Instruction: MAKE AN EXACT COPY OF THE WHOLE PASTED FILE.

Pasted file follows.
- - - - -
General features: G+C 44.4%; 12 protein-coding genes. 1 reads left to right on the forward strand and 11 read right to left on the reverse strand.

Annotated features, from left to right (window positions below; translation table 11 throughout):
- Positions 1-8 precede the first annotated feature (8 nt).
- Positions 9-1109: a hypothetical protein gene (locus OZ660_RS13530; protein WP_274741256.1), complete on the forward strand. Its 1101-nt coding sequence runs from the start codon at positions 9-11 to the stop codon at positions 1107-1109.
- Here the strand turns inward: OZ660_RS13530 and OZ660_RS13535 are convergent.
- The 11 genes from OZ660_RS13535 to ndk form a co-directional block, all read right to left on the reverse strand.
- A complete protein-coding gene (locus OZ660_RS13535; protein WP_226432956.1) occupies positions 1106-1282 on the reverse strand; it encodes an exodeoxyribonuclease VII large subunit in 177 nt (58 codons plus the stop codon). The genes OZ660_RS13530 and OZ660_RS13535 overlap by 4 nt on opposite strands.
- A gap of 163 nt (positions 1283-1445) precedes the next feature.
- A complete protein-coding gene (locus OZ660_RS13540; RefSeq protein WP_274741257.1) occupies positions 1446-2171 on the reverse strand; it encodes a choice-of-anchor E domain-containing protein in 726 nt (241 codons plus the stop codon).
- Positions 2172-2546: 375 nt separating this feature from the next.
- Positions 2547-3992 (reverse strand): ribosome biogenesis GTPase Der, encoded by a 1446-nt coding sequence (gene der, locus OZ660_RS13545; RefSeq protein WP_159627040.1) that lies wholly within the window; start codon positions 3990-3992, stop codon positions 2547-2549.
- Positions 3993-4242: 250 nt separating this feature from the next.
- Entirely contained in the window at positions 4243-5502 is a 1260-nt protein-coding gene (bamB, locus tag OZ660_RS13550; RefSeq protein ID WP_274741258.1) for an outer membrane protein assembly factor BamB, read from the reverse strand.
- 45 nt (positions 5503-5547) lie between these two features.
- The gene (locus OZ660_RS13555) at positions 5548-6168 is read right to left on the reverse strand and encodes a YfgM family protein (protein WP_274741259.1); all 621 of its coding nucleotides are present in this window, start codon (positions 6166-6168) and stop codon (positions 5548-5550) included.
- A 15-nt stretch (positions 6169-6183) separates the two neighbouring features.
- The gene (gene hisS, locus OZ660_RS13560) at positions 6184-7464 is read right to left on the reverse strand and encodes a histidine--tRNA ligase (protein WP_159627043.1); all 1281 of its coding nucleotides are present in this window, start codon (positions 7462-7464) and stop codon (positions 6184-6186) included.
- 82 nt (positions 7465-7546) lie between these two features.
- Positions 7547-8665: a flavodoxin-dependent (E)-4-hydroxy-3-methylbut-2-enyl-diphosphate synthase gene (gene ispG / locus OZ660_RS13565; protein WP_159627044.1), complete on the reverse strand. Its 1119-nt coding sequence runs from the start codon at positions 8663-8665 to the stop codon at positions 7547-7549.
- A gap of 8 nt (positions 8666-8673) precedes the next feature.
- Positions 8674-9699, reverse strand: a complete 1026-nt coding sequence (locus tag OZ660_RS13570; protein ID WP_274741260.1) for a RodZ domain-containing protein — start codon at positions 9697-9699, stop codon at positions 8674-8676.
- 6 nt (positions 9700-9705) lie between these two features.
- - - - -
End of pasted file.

General features: G+C 44.4%; 12 protein-coding genes. 1 reads left to right on the forward strand and 11 read right to left on the reverse strand.

Annotated features, from left to right (window positions below; translation table 11 throughout):
- Positions 1-8 precede the first annotated feature (8 nt).
- Positions 9-1109: a hypothetical protein gene (locus OZ660_RS13530; protein WP_274741256.1), complete on the forward strand. Its 1101-nt coding sequence runs from the start codon at positions 9-11 to the stop codon at positions 1107-1109.
- Here the strand turns inward: OZ660_RS13530 and OZ660_RS13535 are convergent.
- The 11 genes from OZ660_RS13535 to ndk form a co-directional block, all read right to left on the reverse strand.
- A complete protein-coding gene (locus OZ660_RS13535; protein WP_226432956.1) occupies positions 1106-1282 on the reverse strand; it encodes an exodeoxyribonuclease VII large subunit in 177 nt (58 codons plus the stop codon). The genes OZ660_RS13530 and OZ660_RS13535 overlap by 4 nt on opposite strands.
- A gap of 163 nt (positions 1283-1445) precedes the next feature.
- A complete protein-coding gene (locus OZ660_RS13540; RefSeq protein WP_274741257.1) occupies positions 1446-2171 on the reverse strand; it encodes a choice-of-anchor E domain-containing protein in 726 nt (241 codons plus the stop codon).
- Positions 2172-2546: 375 nt separating this feature from the next.
- Positions 2547-3992 (reverse strand): ribosome biogenesis GTPase Der, encoded by a 1446-nt coding sequence (gene der, locus OZ660_RS13545; RefSeq protein WP_159627040.1) that lies wholly within the window; start codon positions 3990-3992, stop codon positions 2547-2549.
- Positions 3993-4242: 250 nt separating this feature from the next.
- Entirely contained in the window at positions 4243-5502 is a 1260-nt protein-coding gene (bamB, locus tag OZ660_RS13550; RefSeq protein ID WP_274741258.1) for an outer membrane protein assembly factor BamB, read from the reverse strand.
- 45 nt (positions 5503-5547) lie between these two features.
- The gene (locus OZ660_RS13555) at positions 5548-6168 is read right to left on the reverse strand and encodes a YfgM family protein (protein WP_274741259.1); all 621 of its coding nucleotides are present in this window, start codon (positions 6166-6168) and stop codon (positions 5548-5550) included.
- A 15-nt stretch (positions 6169-6183) separates the two neighbouring features.
- The gene (gene hisS, locus OZ660_RS13560) at positions 6184-7464 is read right to left on the reverse strand and encodes a histidine--tRNA ligase (protein WP_159627043.1); all 1281 of its coding nucleotides are present in this window, start codon (positions 7462-7464) and stop codon (positions 6184-6186) included.
- 82 nt (positions 7465-7546) lie between these two features.
- Positions 7547-8665: a flavodoxin-dependent (E)-4-hydroxy-3-methylbut-2-enyl-diphosphate synthase gene (gene ispG / locus OZ660_RS13565; protein WP_159627044.1), complete on the reverse strand. Its 1119-nt coding sequence runs from the start codon at positions 8663-8665 to the stop codon at positions 7547-7549.
- A gap of 8 nt (positions 8666-8673) precedes the next feature.
- Positions 8674-9699, reverse strand: a complete 1026-nt coding sequence (locus tag OZ660_RS13570; protein ID WP_274741260.1) for a RodZ domain-containing protein — start codon at positions 9697-9699, stop codon at positions 8674-8676.
- 6 nt (positions 9700-9705) lie between these two features.